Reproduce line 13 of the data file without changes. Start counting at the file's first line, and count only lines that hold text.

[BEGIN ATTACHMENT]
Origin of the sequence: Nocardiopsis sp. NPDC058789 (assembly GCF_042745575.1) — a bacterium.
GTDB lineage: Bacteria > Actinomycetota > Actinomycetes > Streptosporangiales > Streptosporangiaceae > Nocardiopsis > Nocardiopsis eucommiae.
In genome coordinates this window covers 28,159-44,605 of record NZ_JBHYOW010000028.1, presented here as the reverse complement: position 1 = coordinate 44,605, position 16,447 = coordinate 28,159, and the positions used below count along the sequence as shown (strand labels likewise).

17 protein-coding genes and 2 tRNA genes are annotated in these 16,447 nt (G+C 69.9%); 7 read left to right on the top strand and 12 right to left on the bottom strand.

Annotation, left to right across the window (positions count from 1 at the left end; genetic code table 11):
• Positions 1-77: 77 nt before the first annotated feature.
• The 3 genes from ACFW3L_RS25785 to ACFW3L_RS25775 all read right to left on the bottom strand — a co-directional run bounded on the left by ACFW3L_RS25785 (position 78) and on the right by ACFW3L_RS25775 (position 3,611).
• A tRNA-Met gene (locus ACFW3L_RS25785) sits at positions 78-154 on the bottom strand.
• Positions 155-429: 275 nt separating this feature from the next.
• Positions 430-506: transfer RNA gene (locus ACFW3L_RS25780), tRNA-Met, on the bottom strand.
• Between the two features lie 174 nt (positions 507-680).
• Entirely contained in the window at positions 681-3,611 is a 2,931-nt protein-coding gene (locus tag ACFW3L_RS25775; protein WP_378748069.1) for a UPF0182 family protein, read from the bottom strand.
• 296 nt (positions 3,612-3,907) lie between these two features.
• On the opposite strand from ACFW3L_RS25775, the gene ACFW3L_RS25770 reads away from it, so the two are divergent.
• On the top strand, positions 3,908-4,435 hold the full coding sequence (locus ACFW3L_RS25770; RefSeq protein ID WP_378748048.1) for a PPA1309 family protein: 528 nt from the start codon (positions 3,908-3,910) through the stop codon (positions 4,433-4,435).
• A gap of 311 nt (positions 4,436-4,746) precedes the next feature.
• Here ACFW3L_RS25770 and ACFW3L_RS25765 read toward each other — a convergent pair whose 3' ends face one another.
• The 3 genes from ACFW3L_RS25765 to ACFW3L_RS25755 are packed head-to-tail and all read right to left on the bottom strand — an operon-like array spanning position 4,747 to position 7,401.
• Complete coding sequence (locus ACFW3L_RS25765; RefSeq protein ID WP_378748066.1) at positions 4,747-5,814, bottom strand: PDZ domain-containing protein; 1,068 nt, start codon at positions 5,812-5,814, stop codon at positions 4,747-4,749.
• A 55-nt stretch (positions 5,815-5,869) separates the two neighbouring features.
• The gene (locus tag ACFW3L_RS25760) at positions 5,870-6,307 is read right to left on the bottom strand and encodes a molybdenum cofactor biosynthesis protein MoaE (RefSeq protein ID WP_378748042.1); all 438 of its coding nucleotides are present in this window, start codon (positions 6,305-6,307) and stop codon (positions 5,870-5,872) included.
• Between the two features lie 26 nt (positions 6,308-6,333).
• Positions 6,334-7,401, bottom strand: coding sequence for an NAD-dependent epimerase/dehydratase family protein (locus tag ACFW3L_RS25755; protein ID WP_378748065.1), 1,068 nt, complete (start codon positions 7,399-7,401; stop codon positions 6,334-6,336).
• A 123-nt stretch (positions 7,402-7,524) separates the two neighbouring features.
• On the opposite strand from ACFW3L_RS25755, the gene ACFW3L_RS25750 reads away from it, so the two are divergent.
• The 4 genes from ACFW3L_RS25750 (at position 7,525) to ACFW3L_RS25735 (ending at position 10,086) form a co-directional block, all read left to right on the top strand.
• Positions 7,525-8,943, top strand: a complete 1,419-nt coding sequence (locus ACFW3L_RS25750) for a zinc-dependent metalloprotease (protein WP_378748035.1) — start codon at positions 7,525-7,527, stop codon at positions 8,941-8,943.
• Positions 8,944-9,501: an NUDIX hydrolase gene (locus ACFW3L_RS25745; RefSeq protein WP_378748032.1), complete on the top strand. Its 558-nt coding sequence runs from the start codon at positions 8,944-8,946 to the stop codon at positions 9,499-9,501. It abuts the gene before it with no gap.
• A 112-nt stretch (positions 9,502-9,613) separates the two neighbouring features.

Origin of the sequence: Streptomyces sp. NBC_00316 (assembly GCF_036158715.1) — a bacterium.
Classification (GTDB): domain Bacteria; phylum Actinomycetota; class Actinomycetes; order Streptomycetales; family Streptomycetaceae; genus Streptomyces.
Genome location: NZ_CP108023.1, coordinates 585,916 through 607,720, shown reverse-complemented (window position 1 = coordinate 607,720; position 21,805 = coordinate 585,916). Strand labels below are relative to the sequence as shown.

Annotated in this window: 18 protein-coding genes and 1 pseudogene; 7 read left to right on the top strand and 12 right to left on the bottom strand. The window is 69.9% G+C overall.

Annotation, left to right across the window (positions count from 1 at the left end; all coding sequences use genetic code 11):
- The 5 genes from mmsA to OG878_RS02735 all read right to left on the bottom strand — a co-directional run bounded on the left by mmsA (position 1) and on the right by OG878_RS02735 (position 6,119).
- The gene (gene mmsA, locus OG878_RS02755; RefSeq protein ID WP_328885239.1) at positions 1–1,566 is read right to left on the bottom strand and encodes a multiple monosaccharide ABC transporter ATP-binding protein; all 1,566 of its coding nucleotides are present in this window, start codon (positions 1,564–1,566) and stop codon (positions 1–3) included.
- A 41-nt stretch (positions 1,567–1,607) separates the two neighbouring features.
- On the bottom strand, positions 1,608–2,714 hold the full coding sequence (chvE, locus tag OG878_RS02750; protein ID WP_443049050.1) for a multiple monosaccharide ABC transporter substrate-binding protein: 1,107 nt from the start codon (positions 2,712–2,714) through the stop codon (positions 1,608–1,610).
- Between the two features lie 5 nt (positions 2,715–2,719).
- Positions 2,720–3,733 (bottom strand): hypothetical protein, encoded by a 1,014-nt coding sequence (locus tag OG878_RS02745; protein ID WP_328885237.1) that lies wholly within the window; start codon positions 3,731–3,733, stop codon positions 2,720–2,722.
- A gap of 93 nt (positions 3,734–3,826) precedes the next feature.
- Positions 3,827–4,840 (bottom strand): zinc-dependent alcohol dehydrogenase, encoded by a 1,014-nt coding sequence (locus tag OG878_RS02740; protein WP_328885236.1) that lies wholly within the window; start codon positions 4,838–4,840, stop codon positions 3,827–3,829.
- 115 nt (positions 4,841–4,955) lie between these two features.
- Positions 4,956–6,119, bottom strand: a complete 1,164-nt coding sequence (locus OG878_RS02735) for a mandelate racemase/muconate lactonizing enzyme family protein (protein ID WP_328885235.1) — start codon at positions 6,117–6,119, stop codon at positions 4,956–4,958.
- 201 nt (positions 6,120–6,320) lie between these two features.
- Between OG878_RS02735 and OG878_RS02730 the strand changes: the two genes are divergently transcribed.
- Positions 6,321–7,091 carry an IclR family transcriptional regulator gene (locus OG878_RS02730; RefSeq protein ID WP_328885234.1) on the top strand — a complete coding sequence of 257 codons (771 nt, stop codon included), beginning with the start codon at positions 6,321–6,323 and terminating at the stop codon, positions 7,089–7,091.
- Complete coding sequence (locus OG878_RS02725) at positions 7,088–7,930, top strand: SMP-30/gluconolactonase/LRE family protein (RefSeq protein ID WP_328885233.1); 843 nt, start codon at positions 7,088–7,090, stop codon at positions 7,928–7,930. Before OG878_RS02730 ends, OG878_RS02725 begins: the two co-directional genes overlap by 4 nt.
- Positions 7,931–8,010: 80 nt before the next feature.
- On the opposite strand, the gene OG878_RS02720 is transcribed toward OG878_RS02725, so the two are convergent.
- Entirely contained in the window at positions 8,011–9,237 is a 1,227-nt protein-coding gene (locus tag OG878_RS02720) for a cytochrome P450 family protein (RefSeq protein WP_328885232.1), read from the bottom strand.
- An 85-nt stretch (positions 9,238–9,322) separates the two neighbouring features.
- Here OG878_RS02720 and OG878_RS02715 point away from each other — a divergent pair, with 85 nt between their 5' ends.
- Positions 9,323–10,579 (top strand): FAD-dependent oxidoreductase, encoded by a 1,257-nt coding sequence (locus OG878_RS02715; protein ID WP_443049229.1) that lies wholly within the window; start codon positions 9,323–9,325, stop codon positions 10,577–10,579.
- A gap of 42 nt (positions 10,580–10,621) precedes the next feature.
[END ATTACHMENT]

• 296 nt (positions 3,612-3,907) lie between these two features.